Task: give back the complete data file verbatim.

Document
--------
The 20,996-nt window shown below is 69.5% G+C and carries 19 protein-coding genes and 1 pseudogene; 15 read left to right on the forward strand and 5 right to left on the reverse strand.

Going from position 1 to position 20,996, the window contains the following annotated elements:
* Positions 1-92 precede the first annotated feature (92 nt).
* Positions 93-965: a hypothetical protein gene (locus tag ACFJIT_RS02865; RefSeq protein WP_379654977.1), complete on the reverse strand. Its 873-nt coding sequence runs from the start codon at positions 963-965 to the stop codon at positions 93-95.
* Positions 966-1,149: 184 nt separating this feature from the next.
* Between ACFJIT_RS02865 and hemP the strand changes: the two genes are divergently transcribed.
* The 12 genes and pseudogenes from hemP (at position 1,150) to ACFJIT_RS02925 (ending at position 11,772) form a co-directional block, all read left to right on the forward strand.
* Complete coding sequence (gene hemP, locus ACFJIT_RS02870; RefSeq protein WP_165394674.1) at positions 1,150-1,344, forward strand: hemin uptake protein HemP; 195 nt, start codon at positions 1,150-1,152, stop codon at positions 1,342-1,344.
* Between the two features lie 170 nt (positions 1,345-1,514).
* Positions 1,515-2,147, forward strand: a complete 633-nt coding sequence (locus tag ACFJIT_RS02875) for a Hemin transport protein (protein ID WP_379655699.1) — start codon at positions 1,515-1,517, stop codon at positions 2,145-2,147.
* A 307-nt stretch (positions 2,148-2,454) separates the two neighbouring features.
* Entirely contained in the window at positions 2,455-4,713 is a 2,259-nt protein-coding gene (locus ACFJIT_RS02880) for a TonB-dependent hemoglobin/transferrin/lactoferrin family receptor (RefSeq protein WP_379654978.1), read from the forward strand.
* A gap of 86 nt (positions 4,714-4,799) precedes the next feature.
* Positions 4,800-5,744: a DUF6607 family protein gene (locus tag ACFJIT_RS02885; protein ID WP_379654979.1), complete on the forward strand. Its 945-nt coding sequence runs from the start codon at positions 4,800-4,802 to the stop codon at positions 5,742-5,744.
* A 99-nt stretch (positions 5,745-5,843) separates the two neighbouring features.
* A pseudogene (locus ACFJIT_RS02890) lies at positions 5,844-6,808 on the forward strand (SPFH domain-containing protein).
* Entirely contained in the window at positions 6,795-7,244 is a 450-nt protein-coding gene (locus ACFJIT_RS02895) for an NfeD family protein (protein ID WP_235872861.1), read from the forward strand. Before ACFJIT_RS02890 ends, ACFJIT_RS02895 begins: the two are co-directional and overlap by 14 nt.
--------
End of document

The 20,996-nt window shown below is 69.5% G+C and carries 19 protein-coding genes and 1 pseudogene; 15 read left to right on the forward strand and 5 right to left on the reverse strand.

Going from position 1 to position 20,996, the window contains the following annotated elements:
* Positions 1-92 precede the first annotated feature (92 nt).
* Positions 93-965: a hypothetical protein gene (locus tag ACFJIT_RS02865; RefSeq protein WP_379654977.1), complete on the reverse strand. Its 873-nt coding sequence runs from the start codon at positions 963-965 to the stop codon at positions 93-95.
* Positions 966-1,149: 184 nt separating this feature from the next.
* Between ACFJIT_RS02865 and hemP the strand changes: the two genes are divergently transcribed.
* The 12 genes and pseudogenes from hemP (at position 1,150) to ACFJIT_RS02925 (ending at position 11,772) form a co-directional block, all read left to right on the forward strand.
* Complete coding sequence (gene hemP, locus ACFJIT_RS02870; RefSeq protein WP_165394674.1) at positions 1,150-1,344, forward strand: hemin uptake protein HemP; 195 nt, start codon at positions 1,150-1,152, stop codon at positions 1,342-1,344.
* Between the two features lie 170 nt (positions 1,345-1,514).
* Positions 1,515-2,147, forward strand: a complete 633-nt coding sequence (locus tag ACFJIT_RS02875) for a Hemin transport protein (protein ID WP_379655699.1) — start codon at positions 1,515-1,517, stop codon at positions 2,145-2,147.
* A 307-nt stretch (positions 2,148-2,454) separates the two neighbouring features.
* Entirely contained in the window at positions 2,455-4,713 is a 2,259-nt protein-coding gene (locus ACFJIT_RS02880) for a TonB-dependent hemoglobin/transferrin/lactoferrin family receptor (RefSeq protein WP_379654978.1), read from the forward strand.
* A gap of 86 nt (positions 4,714-4,799) precedes the next feature.
* Positions 4,800-5,744: a DUF6607 family protein gene (locus tag ACFJIT_RS02885; protein ID WP_379654979.1), complete on the forward strand. Its 945-nt coding sequence runs from the start codon at positions 4,800-4,802 to the stop codon at positions 5,742-5,744.
* A 99-nt stretch (positions 5,745-5,843) separates the two neighbouring features.
* A pseudogene (locus ACFJIT_RS02890) lies at positions 5,844-6,808 on the forward strand (SPFH domain-containing protein).
* Entirely contained in the window at positions 6,795-7,244 is a 450-nt protein-coding gene (locus ACFJIT_RS02895) for an NfeD family protein (protein ID WP_235872861.1), read from the forward strand. Before ACFJIT_RS02890 ends, ACFJIT_RS02895 begins: the two are co-directional and overlap by 14 nt.